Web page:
While formalin-fixed, paraffin-embedded tissue is widely used in light microscopy research, its usefulness in proteomics work remains an open question.
But Expression Pathology, which develops technology that enables researchers to use mass specs on FFPE samples, is aiming to change that. Last month, the Gaithersburg, Md.-based firm won a $148,000 in Phase I Small Business Innovation Research grant from the National Cancer Institute to use its technology to identify protein biomarkers in primary breast cancer tissue that differentially express during early-stage metastasis.
Since its founding five years ago, Expression Pathology has focused on developing the technology to allow for proteomic analyses of FFPE tissue. The company now is transitioning from an early-stage development business to one that markets and sells consumables and eventually develops and sells diagnostic tests.
“The whole idea has been to be able to finally exploit formalin-fixed tissue not only because there are these archived collections with clinical outcome data … but because that’s the tissue that goes into clinical labs every day,” said Casey Eitner, president and CEO of Expression Pathology.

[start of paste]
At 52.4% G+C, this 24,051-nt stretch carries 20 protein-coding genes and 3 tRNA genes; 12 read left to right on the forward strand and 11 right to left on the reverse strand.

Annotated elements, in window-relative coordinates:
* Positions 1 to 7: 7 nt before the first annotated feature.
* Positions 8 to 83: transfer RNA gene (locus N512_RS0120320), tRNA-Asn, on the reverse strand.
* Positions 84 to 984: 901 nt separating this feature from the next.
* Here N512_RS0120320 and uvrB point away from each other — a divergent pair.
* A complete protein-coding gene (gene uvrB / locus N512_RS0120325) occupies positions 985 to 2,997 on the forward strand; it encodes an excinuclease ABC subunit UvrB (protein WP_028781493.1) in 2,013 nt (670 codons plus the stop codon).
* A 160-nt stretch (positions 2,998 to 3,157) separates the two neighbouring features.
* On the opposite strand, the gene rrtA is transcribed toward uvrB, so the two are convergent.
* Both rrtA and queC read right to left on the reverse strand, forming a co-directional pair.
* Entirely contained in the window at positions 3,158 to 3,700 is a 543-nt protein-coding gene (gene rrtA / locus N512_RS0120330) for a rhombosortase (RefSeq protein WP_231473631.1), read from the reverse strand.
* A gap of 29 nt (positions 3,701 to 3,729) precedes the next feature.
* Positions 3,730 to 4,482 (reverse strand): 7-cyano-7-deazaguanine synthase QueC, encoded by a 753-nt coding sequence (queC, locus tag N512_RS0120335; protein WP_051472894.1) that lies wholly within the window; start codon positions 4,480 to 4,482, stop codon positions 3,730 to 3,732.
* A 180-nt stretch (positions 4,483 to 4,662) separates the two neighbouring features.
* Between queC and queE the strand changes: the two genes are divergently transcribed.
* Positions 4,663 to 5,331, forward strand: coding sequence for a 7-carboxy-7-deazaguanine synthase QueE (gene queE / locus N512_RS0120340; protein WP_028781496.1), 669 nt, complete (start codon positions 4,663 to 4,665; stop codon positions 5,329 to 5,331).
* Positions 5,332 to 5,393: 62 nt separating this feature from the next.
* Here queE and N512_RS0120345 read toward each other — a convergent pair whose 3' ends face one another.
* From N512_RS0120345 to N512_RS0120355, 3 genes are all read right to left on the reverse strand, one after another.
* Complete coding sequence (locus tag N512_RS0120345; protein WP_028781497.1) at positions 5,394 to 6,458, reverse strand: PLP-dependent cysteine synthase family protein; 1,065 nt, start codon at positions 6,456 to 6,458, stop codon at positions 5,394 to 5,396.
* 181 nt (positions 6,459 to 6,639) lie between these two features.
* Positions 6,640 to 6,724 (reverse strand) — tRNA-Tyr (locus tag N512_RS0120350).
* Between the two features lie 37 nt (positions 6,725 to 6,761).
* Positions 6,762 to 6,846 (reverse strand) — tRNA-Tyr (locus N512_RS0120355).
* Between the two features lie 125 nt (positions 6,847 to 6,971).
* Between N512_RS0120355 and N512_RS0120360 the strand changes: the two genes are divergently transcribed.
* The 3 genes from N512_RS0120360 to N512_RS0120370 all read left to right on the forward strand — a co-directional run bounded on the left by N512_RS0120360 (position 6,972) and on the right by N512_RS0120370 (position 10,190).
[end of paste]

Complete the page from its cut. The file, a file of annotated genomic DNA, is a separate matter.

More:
For proteomics work with FFPE tissue, immunohistochemistry has been the only technology available, but the method is “qualitative and it’s subjective [and] frequently cannot work with certain proteins,” he said.
The issue has been that with FFPE tissue, the samples create crosslinks that make proteins insoluble and therefore unsuitable for routine biochemical analysis. Expression Pathology, however, has developed two technologies to overcome these hurdles: Liquid Tissue MS protocol and the Director Laser Microdissection Slides.
The Liquid Tissue protocol is a method for solubilizing and capturing the total protein content of microdissected FFPE tissue. Starting with 30,000 cells, “which you can typically harvest from a single 10-micron section” of a tissue block, a researcher can pick off the cells needed, Eitner said. According to Expression Pathology’s website, the technology can identify more than 2,000 proteins from FFPE samples using LC-MS/MS analyses.